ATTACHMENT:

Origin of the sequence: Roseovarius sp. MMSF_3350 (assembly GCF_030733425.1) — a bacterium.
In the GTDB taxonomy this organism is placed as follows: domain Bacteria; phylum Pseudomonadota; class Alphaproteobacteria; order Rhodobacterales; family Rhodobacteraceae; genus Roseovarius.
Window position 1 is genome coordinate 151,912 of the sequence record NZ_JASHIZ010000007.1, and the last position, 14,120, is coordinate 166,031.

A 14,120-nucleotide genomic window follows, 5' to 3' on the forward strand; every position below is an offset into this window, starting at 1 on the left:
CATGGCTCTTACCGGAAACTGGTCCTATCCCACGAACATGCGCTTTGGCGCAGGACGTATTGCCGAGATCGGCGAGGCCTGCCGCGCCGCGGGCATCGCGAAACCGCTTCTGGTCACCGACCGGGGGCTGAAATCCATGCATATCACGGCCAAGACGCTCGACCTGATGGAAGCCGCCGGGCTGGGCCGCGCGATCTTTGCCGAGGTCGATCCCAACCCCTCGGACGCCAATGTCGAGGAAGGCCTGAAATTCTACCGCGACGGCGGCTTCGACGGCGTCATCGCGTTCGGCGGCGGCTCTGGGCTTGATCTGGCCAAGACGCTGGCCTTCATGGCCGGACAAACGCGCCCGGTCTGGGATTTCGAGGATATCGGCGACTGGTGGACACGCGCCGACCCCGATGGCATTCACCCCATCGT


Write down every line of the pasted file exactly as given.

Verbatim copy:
Origin of the sequence: Roseovarius sp. MMSF_3350 (assembly GCF_030733425.1) — a bacterium.
In the GTDB taxonomy this organism is placed as follows: domain Bacteria; phylum Pseudomonadota; class Alphaproteobacteria; order Rhodobacterales; family Rhodobacteraceae; genus Roseovarius.
Window position 1 is genome coordinate 151,912 of the sequence record NZ_JASHIZ010000007.1, and the last position, 14,120, is coordinate 166,031.

A 14,120-nucleotide genomic window follows, 5' to 3' on the forward strand; every position below is an offset into this window, starting at 1 on the left:
CATGGCTCTTACCGGAAACTGGTCCTATCCCACGAACATGCGCTTTGGCGCAGGACGTATTGCCGAGATCGGCGAGGCCTGCCGCGCCGCGGGCATCGCGAAACCGCTTCTGGTCACCGACCGGGGGCTGAAATCCATGCATATCACGGCCAAGACGCTCGACCTGATGGAAGCCGCCGGGCTGGGCCGCGCGATCTTTGCCGAGGTCGATCCCAACCCCTCGGACGCCAATGTCGAGGAAGGCCTGAAATTCTACCGCGACGGCGGCTTCGACGGCGTCATCGCGTTCGGCGGCGGCTCTGGGCTTGATCTGGCCAAGACGCTGGCCTTCATGGCCGGACAAACGCGCCCGGTCTGGGATTTCGAGGATATCGGCGACTGGTGGACACGCGCCGACCCCGATGGCATTCACCCCATCGT